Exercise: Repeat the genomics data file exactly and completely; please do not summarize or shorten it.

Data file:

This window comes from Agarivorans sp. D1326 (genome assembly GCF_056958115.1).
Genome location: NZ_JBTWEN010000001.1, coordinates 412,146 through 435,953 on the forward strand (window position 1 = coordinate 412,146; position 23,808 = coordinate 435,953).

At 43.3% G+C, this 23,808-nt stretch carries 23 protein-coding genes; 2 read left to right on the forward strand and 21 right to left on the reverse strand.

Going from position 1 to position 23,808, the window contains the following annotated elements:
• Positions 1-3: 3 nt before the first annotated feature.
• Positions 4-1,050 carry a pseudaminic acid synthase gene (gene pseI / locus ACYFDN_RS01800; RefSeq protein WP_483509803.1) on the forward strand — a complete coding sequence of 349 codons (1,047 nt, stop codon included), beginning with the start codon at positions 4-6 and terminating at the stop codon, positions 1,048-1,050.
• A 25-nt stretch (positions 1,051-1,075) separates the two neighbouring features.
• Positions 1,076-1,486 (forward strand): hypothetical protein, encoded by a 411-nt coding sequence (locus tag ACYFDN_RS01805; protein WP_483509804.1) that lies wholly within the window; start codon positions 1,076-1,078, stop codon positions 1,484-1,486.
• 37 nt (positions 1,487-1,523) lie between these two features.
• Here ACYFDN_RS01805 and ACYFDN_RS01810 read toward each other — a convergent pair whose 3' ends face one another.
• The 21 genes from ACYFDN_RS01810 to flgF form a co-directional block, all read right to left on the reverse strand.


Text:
This window comes from Agarivorans sp. D1326 (genome assembly GCF_056958115.1).
Genome location: NZ_JBTWEN010000001.1, coordinates 412,146 through 435,953 on the forward strand (window position 1 = coordinate 412,146; position 23,808 = coordinate 435,953).

At 43.3% G+C, this 23,808-nt stretch carries 23 protein-coding genes; 2 read left to right on the forward strand and 21 right to left on the reverse strand.

Going from position 1 to position 23,808, the window contains the following annotated elements:
• Positions 1-3: 3 nt before the first annotated feature.
• Positions 4-1,050 carry a pseudaminic acid synthase gene (gene pseI / locus ACYFDN_RS01800; RefSeq protein WP_483509803.1) on the forward strand — a complete coding sequence of 349 codons (1,047 nt, stop codon included), beginning with the start codon at positions 4-6 and terminating at the stop codon, positions 1,048-1,050.
• A 25-nt stretch (positions 1,051-1,075) separates the two neighbouring features.
• Positions 1,076-1,486 (forward strand): hypothetical protein, encoded by a 411-nt coding sequence (locus tag ACYFDN_RS01805; protein WP_483509804.1) that lies wholly within the window; start codon positions 1,076-1,078, stop codon positions 1,484-1,486.
• 37 nt (positions 1,487-1,523) lie between these two features.
• Here ACYFDN_RS01805 and ACYFDN_RS01810 read toward each other — a convergent pair whose 3' ends face one another.
• The 21 genes from ACYFDN_RS01810 to flgF form a co-directional block, all read right to left on the reverse strand.